Haha, here are some pretty funny large scale jokes:
#11: UFO Lands in London
On March 31, 1989 thousands of motorists driving on the highway outside London looked up in the air to see a glowing flying saucer descending on their city. Many of them pulled to the side of the road to watch the bizarre craft float through the air. The saucer finally landed in a field on the outskirts of London where local residents immediately called the police to warn them of an alien invasion. Soon the police arrived on the scene, and one brave officer approached the craft with his truncheon extended before him. When a door in the craft popped open, and a small, silver-suited figure emerged, the policeman ran in the opposite direction. The saucer turned out to be a hot-air balloon that had been specially built to look like a UFO by Richard Branson, the 36-year-old chairman of Virgin Records. The stunt combined his passion for ballooning with his love of pranks. His plan was to land the craft in London's Hyde Park on April 1. Unfortunately, the wind blew him off course, and he was forced to land a day early in the wrong location.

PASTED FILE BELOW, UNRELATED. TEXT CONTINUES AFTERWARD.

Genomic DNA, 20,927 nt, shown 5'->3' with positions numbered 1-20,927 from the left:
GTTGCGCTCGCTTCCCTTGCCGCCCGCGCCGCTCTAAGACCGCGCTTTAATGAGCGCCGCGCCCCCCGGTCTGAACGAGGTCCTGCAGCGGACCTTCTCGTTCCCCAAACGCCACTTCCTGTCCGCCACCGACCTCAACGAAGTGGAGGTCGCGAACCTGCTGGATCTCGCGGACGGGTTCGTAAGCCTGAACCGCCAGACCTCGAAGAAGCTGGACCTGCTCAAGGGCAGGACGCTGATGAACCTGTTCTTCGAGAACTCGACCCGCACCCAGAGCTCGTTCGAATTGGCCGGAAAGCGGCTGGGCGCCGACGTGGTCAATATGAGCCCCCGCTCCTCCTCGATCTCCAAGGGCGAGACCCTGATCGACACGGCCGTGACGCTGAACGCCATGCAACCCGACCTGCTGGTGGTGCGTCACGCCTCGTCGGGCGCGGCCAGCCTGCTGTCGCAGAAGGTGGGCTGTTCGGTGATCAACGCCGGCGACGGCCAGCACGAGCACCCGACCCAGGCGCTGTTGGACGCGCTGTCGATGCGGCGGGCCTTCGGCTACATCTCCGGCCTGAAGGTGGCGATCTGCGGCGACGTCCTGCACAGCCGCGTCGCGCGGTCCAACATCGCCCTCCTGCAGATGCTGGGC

#25: New Zealand Wasp Swarm
In 1949 Phil Shone, a New Zealand deejay for radio station 1ZB, announced to his listeners that a mile-wide wasp swarm was headed towards Auckland. He urged them to take a variety of steps to protect themselves and their homes from the winged menace. For instance, he suggested that they wear their socks over their trousers when they left for work, and that they leave honey-smeared traps outside their doors. Hundreds of people dutifully heeded his advice, until he finally admitted that it had all been a joke. The New Zealand Broadcasting Service was not amused by Shone's prank. Its director, Professor James Shelley, denounced the hoax on the grounds that it undermined the rules of proper broadcasting. From then on, a memo was sent out each year before April Fool's Day reminding New Zealand radio stations of their obligation to report the truth, and nothing but the truth.